Trump gives latest update on Iran attack, tells Americans what to do




In what looks like reconciliatory move, Unites States of American President Donald Trump Wednesday afternoon advised Iran to embrace peace amidst raging fallout over the killing of its top general last week.

To this end, the U.S. leader asked Iran to stop being a rogue-state and instead, join other countries across the world to focus on common developmental goals.

He spoke hours after Iran fired more than a dozen rockets at two Iraqi military bases where Americans were staying.

Iran said it was satisfied by the missiles it fired, saying it was a reprisal for the killing in a U.S. drone strike on January 2 of Qassem Soleimani, a long-time military chief and strategist.

Speaking on the development, the U.S. president said: “The destruction of ISIS is good for Iran and we should work together on this and other shared priorities.”

Sounding confident during a televised address Wednesday, the American leader said: “Our missiles are big, powerful, accurate, lethal and fast. The fact that we have this great military and equipment, however, does not mean that we have to use it.”

Trump further said America has continued to improve its nuclear and other military arsenal since he assumed office, but peace was a far better option.

The American leader also confirmed no American soldiers were killed or wounded in the attacks, which he said indicated Iran was “standing down.”

“No Americans were harmed in last night’s attack by the Iranian regime. We suffered no casualties. All of our soldiers are safe and only minimal damage was sustained at our military bases,” Trump also said.

“Our great American forces are prepared for anything. Iran appears to be standing down, which is a good thing for all parties concerned and a very good thing for the world,” the U.S. leader further said.

It was proportionate decision-Iran

Earlier Wednesday, Iran’s Supreme Leader Ayatollah Ali Khamenei addressed a gathering of Iranians chanting “Death to America.”

He said Iran’s attacks were a “slap on the face” of the United States and said U.S. troops should leave the region.

Also speaking, Tehran’s foreign minister said Iran took “proportionate measures” in self-defence and did not seek an escalation.

Trump’s reaction in the immediate aftermath of the attacks had been to say on Twitter that “All is well!” and that Washington was assessing damage.

Trump’s early tweet and the comment by Iran’s foreign minister had acted to soothe some initial concerns about a wider war and calmed jittery financial markets.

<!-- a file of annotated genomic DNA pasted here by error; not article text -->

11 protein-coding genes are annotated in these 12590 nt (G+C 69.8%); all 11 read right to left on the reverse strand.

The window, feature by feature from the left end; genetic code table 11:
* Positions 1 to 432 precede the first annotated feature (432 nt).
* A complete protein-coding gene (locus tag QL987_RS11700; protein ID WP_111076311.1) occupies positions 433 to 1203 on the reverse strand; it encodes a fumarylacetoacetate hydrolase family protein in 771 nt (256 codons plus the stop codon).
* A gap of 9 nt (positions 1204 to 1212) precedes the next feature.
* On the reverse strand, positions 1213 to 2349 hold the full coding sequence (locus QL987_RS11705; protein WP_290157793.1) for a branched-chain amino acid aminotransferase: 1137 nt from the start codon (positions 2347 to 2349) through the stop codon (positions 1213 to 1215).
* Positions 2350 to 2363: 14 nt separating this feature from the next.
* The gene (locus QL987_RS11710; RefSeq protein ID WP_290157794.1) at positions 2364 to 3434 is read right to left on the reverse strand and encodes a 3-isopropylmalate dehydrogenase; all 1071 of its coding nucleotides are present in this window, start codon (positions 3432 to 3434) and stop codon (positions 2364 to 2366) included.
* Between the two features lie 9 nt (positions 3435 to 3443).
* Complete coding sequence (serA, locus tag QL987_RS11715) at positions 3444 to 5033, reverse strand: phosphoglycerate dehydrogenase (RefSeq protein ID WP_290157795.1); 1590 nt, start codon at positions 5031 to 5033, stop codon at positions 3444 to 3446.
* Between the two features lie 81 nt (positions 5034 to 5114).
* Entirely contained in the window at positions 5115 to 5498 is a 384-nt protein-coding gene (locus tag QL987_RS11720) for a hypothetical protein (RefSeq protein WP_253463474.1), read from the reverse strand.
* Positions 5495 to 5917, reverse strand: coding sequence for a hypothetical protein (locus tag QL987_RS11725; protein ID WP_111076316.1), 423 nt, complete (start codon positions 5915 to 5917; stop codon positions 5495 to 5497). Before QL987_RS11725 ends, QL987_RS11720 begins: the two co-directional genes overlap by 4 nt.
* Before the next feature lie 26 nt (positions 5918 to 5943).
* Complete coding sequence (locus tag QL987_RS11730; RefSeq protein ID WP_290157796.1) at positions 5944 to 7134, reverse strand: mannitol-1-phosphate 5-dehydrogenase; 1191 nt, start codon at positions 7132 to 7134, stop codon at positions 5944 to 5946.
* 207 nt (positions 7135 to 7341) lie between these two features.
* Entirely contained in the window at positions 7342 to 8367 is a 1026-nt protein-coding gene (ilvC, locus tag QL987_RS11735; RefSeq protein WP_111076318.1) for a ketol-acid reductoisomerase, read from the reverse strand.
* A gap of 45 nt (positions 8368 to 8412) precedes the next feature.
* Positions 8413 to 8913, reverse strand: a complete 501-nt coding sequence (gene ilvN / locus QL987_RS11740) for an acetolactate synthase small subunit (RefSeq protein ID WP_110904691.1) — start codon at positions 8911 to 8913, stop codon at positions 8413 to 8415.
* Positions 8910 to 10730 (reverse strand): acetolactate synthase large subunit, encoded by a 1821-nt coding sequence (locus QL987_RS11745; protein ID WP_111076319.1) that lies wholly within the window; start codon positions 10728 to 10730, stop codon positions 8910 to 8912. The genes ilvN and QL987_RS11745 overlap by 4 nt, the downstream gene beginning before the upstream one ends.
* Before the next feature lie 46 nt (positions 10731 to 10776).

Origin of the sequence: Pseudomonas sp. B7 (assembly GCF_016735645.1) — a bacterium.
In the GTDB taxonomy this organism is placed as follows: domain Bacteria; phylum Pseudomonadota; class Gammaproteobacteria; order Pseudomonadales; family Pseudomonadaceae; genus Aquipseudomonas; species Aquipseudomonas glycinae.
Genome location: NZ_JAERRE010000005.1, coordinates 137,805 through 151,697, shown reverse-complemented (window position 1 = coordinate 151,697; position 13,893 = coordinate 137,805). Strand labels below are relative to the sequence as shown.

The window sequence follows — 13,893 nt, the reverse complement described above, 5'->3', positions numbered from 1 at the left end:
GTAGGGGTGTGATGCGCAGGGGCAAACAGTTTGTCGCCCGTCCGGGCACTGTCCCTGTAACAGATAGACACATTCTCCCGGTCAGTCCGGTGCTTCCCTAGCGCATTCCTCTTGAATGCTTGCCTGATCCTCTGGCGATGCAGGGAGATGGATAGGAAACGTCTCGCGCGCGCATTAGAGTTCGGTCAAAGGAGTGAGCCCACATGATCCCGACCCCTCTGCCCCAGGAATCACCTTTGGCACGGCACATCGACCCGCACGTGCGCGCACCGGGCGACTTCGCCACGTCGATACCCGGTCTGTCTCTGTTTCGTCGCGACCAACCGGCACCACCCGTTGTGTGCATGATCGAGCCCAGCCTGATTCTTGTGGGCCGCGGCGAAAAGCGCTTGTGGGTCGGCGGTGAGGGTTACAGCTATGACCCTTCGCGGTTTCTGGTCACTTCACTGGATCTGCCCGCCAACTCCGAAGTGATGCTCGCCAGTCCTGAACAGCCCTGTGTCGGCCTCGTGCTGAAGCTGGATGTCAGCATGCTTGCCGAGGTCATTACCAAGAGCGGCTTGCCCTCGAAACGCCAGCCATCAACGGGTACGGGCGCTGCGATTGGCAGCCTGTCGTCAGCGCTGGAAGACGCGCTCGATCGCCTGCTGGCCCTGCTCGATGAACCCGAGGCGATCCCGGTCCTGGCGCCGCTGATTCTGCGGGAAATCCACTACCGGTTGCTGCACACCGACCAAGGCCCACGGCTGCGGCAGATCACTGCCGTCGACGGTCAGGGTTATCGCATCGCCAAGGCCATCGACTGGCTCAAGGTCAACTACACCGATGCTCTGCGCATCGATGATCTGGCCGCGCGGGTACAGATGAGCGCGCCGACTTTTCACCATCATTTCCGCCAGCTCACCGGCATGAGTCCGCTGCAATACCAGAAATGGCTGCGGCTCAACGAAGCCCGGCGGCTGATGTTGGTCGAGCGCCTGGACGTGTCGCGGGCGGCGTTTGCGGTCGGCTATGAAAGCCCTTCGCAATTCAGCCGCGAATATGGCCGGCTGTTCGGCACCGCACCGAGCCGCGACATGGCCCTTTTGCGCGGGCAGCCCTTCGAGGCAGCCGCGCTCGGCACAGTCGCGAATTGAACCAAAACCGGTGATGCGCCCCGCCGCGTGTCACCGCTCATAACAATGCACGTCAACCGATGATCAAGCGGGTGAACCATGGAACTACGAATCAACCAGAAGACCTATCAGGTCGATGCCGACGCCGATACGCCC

U.S. and European government sources said they believed Iran had deliberately sought to avoid U.S. military casualties in its missile strikes to prevent an escalation.

Earlier on Wednesday, an Iranian army spokesman had denied “foreign media reports” suggesting there had been some kind of coordination between Iran and the United States before the attack to allow bases to be evacuated, Fars news agency said.

The U.S. president, who was impeached last month and faces an election this year, had at the weekend threatened to target 52 Iranian sites if Iran retaliated for Soleimani’s killing.

Iranian state television said Iran had fired 15 ballistic missiles from its territory at U.S. targets in its neighbour Iraq early on Wednesday. The Pentagon said al-Asad air base and another facility in Erbil were struck.

Iranian state television had said 80 “American terrorists” had been killed and U.S. helicopters and military equipment had been damaged. But it did not say how it obtained that information.

Germany, Denmark, Norway and Poland said none of their troops in Iraq were hurt. Britain, which also has personnel in Iraq, condemned the Iranian action and said Tehran “should not repeat these reckless and dangerous attacks”.

Iraq said its forces did not suffer casualties.

More than 5,000 U.S. troops remain in Iraq along with the other foreign forces in a coalition that has trained and backed Iraqis against the threat of Islamic State militants. (Reuters)

Some Iranian media had earlier claimed between 30 to 80 American soldiers were killed, but subsequent events later exposed that report as mere propaganda.

But since no one was killed either on the American or Iraqi side, speculation had become rife about why the missiles were fired in the first place.

Some analysts said the attacks were Iran’s way of showing it could attack American bases with precision in the Middle East if it chooses to.

Iran is also believed to have tipped off the Iraqi’s before the attack to prevent casualties.

 Trump, however, said precautionary steps taken by the U.S. military ensured there were no casualties from the attack.

Some other Americans see the recent actions as a victory for Mr.

 Trump, although some commentators warned that the pre-emptive strikes could be a way of giving the Trump administration a false sense of security while a bigger assault was being planned by Iran’s military.

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